In Doing Nothing, It All Gets Done
"Stop trying to control.
Let go of fixed plans and concepts
And your life will unfold
Tao Te Ching
Many people who are drawn to Taoism are attracted by the mysterious practice of Wu Wei, which simply means; doing not doing. Another way of saying this is; it is a state of 'being in the flow', or effortless action, where everything unfolds on its own, with as little effort as possible. This 'not-doing' is actually a form of doing, in that we learn to be still and wait patiently for the right moment to act, and then give all of our focused attention to whatever needs to be done. In Zen we hear the teaching, 'Let go or be dragged', and in Taoism we could say, ' Go with the flow, or drown'.
If we are honest however, we usually take the opposite approach; we often try to force things to work out the way we think they should, and in the process we tie ourselves into knots of stress, fear and unhappiness. Instead of trusting the flow of Life (the Tao) to unfold everything in the most perfect way, and at the perfect time, we often make the situation even more frustrating and difficult than it already is. We might also notice that this constant 'forcing' rarely, if ever, gives us the desired results. So the question is, how do we live from a state of Wu Wei; and in Taoist philosophy we are told that, if we want things to work out easily and effortlessly, the first step is to enter a state of Stillness (meditation). From this 'inner still-point', we let go of the illusion of control, and flow in the direction that the current of our life is already moving in. Through this 'going with the grain', we move into harmony with, and act from, the power and wisdom of the Tao, which is always unfolding everything for our highest good.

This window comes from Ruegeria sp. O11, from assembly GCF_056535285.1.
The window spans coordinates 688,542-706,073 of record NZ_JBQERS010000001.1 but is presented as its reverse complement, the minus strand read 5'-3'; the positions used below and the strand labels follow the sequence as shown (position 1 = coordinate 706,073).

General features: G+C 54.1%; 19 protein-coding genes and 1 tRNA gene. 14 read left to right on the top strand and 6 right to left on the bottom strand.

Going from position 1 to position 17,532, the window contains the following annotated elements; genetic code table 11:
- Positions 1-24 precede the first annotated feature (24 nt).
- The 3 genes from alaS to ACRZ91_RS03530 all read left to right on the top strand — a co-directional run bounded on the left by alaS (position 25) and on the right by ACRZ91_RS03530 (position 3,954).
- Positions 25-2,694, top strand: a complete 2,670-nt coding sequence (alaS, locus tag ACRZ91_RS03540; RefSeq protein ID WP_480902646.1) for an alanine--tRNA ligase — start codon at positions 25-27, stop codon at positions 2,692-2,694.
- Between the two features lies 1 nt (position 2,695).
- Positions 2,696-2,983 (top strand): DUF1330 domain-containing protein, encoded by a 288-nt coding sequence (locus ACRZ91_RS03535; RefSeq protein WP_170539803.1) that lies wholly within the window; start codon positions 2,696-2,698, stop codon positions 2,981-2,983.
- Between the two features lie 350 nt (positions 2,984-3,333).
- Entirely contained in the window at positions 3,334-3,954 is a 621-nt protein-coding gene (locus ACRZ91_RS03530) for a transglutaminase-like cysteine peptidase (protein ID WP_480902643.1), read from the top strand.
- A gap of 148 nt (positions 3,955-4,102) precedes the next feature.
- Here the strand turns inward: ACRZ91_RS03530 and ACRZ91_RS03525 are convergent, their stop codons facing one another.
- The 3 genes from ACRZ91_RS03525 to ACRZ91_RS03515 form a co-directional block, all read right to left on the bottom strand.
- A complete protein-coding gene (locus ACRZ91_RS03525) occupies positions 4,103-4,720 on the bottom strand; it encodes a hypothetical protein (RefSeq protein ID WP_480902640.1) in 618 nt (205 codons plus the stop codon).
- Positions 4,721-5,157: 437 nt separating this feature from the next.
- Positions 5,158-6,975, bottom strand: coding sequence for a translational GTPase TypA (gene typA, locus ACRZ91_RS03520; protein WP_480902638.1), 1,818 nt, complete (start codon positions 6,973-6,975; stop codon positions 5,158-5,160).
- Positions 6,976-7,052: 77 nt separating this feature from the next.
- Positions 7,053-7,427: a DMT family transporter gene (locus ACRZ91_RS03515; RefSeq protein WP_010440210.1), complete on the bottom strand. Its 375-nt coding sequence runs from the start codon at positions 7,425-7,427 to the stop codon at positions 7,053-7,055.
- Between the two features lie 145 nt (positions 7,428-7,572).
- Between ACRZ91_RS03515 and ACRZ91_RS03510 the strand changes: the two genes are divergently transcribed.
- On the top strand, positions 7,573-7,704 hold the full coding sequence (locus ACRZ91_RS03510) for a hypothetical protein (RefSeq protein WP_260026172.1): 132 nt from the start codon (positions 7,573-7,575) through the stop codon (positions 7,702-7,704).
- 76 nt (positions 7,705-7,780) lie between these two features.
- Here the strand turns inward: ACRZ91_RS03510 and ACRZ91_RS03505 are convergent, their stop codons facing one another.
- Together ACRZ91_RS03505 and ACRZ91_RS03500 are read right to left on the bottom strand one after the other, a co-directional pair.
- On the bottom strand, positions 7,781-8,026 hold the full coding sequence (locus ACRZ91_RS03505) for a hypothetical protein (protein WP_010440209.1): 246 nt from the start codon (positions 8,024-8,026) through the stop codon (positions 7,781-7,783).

Wu Wei is not about being lazy and allowing life to run over us; in fact it's just the opposite. With patience and trust in the way things are, we wait until everything comes into view, and then act with a relaxed enthusiasm, knowing that everything is happening exactly as it needs too. If there is nothing that we can do right now, we wait patiently until there is. This practice gives us the ability to allow the Tao to steer the vehicle of our lives in the direction we need to go in, while acting (or not acting) in the most efficient and effortless way possible. In this carefree state, we realize the truth of the words found in the Tao Te Ching, "In doing nothing, it all gets done."